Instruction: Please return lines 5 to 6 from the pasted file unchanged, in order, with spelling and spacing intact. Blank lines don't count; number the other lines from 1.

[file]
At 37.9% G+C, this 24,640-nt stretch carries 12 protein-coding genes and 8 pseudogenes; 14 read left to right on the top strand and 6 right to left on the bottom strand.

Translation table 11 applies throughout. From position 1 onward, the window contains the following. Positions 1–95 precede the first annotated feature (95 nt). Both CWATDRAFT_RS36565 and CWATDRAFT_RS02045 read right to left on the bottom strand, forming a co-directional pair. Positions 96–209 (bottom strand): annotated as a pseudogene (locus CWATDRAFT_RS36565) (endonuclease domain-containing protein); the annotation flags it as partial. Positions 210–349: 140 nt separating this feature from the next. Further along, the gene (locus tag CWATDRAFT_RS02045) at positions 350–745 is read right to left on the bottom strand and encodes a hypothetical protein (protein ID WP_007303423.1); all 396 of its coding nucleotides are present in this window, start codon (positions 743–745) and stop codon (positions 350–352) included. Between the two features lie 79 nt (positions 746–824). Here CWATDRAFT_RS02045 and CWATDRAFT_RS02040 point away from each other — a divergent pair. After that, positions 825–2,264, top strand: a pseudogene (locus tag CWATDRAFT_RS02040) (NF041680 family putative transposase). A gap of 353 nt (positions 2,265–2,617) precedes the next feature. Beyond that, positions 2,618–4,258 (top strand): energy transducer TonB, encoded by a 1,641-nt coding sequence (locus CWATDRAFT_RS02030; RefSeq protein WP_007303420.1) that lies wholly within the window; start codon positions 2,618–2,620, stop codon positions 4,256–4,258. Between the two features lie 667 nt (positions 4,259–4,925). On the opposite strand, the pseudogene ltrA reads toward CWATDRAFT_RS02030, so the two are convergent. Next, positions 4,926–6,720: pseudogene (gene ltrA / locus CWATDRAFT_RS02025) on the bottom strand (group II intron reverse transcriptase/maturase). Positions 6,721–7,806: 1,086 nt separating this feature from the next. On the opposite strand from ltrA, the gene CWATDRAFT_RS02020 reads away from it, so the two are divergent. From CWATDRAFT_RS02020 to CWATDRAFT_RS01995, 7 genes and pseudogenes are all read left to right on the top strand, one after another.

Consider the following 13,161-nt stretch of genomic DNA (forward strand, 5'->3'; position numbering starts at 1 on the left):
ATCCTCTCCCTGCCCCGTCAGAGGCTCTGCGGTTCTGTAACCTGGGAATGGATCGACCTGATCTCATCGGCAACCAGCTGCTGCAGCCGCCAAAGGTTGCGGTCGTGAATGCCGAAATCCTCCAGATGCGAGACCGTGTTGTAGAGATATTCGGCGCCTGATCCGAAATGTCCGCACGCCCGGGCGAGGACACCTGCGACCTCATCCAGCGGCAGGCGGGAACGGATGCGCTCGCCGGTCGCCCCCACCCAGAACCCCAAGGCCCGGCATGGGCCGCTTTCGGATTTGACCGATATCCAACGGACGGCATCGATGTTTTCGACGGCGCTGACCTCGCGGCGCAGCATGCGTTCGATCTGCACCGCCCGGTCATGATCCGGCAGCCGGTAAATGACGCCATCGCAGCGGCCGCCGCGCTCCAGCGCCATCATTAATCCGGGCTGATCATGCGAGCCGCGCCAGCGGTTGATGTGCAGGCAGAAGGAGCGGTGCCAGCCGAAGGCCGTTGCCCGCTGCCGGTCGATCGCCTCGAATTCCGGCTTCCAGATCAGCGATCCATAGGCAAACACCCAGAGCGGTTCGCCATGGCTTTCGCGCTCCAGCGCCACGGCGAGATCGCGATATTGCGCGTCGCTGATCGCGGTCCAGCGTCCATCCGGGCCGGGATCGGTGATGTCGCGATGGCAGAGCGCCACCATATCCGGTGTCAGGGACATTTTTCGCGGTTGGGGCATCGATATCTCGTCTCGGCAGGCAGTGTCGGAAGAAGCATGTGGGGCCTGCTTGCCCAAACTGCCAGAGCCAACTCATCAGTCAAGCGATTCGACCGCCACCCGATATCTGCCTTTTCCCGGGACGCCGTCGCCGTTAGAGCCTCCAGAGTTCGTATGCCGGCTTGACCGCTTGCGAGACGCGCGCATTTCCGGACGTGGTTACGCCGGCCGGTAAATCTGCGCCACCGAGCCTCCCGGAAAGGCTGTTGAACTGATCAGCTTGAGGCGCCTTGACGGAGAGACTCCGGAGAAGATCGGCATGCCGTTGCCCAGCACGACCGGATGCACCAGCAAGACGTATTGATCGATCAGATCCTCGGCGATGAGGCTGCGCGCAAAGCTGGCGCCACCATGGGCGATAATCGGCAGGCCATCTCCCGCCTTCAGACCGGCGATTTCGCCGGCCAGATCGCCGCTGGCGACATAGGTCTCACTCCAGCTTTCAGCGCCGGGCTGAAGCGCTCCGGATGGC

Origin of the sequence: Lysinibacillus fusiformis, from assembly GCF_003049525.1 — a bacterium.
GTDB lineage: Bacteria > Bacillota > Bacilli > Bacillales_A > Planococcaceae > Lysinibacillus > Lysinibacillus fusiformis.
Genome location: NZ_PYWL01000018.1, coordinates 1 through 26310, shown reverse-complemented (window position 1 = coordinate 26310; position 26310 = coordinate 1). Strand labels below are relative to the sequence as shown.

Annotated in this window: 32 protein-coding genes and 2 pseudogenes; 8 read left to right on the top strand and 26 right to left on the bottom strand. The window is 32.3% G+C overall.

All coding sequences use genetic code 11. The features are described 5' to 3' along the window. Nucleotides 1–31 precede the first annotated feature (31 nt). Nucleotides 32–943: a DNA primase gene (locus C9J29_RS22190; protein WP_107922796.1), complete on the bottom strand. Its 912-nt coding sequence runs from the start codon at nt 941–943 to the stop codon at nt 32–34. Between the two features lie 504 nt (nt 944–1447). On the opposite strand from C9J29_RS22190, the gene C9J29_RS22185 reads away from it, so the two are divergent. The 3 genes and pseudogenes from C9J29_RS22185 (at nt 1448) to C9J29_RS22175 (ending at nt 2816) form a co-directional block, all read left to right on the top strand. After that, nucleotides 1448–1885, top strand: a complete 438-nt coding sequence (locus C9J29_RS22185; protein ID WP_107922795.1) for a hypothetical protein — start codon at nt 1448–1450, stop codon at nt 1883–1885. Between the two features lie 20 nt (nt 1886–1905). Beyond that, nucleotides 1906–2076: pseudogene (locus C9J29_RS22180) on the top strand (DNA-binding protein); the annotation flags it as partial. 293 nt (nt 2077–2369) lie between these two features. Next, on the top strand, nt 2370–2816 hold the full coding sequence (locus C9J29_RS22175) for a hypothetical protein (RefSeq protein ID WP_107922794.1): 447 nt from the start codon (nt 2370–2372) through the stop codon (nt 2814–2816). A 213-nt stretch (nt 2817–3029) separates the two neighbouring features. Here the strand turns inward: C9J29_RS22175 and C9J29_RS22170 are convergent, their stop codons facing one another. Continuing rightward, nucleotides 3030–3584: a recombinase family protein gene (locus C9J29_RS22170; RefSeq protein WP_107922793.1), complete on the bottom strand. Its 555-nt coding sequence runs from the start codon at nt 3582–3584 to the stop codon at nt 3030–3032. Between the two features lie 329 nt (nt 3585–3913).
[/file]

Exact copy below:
Origin of the sequence: Lysinibacillus fusiformis, from assembly GCF_003049525.1 — a bacterium.
GTDB lineage: Bacteria > Bacillota > Bacilli > Bacillales_A > Planococcaceae > Lysinibacillus > Lysinibacillus fusiformis.